Indians

Bauer, Swisher, and a theory on baseball aesthetics

Jon is in a bit of a writing rut, so he’s asking the WFNY gang to help him get out of it. After circulating some juicy topics around WFNY Headquarters, Craig said he was interested in talking Trevor Bauer, Nick Swisher, Travis Hafner, and what it means to like some players more than others.  So we did that. We’ve got some more of these in the hopper and we’ll try to keep the discussion going in the comments as well.

WFNY_roundtable

Craig – I obviously root for anyone wearing an Indians uniform, but that doesn’t mean it’s always easy. Even as a young, impressionable baseball fan, I knew the dangers of standing up for Albert Belle. I cut my teeth as a co-dependent sports fan when I tried to defend Belle’s plastering of Fernando Vina.


I know better now, but as a 17-year-old, I defended that play. It’s embarrassing to me now. This current Indians team doesn’t have that kind of personality, but I don’t find all current Indians players easy to root for. Two current examples for me are Nick Swisher and Trevor Bauer.

It’s weird too because they both have value and are helping the Cleveland Indians. Bauer disappointed last season, but by all accounts worked hard to figure some things out. Swisher has disappointed in each of his two years with the Tribe as a box score contributor, but there’s little doubt that he adds value in the locker room and makes his teammates better. There’s just something about these two, between Bauer’s incoming reputation as a bit of a punk, and Swisher’s incessant frat boy “Bro” style that he is happy to portray loudly that makes them a bit difficult for me to root for.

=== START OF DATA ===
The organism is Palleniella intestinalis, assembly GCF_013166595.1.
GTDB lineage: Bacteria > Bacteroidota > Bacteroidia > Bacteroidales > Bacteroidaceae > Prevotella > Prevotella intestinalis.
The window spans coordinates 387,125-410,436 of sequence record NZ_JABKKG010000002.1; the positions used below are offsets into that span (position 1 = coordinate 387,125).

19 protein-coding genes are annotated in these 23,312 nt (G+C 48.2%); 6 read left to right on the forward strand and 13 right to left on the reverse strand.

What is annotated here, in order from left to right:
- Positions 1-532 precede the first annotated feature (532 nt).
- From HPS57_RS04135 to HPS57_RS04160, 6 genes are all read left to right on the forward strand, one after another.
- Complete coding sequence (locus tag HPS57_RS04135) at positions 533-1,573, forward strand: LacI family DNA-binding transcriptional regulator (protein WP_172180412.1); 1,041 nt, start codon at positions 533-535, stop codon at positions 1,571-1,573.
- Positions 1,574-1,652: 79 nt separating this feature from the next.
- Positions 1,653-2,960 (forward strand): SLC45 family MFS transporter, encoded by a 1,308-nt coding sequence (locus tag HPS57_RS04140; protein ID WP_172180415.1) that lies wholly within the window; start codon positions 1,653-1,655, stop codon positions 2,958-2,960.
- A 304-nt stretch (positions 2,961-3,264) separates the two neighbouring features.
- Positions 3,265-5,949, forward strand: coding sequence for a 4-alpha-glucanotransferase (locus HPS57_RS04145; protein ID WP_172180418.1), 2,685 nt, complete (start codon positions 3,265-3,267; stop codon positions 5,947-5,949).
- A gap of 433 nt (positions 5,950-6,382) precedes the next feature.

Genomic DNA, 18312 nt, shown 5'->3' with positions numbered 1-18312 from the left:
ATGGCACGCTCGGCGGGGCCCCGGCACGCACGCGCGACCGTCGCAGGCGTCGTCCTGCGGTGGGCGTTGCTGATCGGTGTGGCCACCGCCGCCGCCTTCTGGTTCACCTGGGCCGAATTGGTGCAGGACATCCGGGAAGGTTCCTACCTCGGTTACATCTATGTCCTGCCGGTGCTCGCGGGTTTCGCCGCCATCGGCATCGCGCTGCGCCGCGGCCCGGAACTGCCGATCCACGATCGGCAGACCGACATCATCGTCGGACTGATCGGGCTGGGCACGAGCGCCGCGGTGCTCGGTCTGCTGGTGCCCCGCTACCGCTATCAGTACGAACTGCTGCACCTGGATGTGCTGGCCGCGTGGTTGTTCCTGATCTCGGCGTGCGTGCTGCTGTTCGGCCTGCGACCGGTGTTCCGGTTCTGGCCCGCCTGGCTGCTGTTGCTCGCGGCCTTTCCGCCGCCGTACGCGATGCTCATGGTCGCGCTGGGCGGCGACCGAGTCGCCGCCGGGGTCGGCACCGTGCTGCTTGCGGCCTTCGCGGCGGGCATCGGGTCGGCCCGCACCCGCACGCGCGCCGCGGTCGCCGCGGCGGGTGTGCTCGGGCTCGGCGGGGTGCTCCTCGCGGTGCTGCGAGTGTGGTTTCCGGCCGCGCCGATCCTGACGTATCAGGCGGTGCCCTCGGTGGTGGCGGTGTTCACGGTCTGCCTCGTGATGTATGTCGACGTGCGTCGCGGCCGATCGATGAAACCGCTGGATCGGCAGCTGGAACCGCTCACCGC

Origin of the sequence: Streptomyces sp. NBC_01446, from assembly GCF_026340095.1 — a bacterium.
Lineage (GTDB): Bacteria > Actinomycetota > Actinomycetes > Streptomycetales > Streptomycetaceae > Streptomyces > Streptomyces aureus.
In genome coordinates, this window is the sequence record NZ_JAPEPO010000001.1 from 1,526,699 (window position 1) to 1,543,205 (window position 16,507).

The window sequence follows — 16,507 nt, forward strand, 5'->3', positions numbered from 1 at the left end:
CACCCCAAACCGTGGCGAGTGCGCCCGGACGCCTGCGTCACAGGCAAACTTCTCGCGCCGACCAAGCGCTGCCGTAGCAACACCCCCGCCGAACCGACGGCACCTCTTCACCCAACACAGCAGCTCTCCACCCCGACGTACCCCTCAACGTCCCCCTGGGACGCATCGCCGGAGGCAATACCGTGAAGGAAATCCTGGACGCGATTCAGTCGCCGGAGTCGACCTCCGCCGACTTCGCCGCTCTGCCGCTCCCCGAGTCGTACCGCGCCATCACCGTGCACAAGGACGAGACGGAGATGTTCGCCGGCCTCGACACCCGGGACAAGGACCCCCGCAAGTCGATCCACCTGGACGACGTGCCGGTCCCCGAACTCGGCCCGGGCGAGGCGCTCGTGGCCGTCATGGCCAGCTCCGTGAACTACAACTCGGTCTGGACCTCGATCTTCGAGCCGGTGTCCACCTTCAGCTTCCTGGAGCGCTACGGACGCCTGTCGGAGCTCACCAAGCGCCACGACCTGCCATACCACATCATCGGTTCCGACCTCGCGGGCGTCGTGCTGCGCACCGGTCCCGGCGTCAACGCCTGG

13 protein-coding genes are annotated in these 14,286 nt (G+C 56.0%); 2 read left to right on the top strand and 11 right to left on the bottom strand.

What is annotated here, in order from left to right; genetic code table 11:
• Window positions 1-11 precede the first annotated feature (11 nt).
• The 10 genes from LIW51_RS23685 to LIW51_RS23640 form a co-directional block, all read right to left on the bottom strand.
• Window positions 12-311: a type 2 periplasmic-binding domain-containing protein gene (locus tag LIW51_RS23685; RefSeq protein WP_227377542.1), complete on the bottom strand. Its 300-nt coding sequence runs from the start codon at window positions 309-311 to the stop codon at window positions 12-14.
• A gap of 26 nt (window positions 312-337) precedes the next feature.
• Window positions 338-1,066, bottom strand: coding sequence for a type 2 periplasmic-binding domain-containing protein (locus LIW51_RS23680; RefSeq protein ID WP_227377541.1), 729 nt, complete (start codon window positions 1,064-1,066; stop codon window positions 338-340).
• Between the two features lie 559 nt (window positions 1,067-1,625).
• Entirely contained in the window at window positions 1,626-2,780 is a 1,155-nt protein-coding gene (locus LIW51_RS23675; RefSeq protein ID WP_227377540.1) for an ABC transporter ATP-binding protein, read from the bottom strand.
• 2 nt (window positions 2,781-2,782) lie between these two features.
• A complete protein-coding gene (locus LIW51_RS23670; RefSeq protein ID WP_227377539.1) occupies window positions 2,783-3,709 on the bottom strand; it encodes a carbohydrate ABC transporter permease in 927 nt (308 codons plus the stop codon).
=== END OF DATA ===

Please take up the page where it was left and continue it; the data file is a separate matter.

Jon – I appreciate your bigger point about the difference between “rooting for” and “liking”.  I root for the team to do well, which means, almost by default, I root for its constituent members to do the same. But man, there are I players I have some trouble warming to.

What’s interesting to me is why I like some guys less than others. I hope it’s not personal/personality related, as that would make me a prejudicial jerk (reminder: I have not actually met any of these guys). I like to think more that there are “types” of players I find difficult to like—something a bit closer to a theory of baseball player aesthetics. What sort of ballplayer do like?

Let me talk about Bauer here first, as I think he’s ultimately the more interesting case.

If you would have asked me last year to describe my favorite sort of pitcher, it would likely have included these words, in no particular order: “young”, “cost-controlled”, “strikeouts”, “upside”.  Bauer has all of those and yet….  Well, and yet something is missing for me.  Is it that he’s just not Danny Salazar, for whom I maintain copious stashes of undeserved love? Is Bauer just a bit…cold? Maybe, but I don’t quite think so.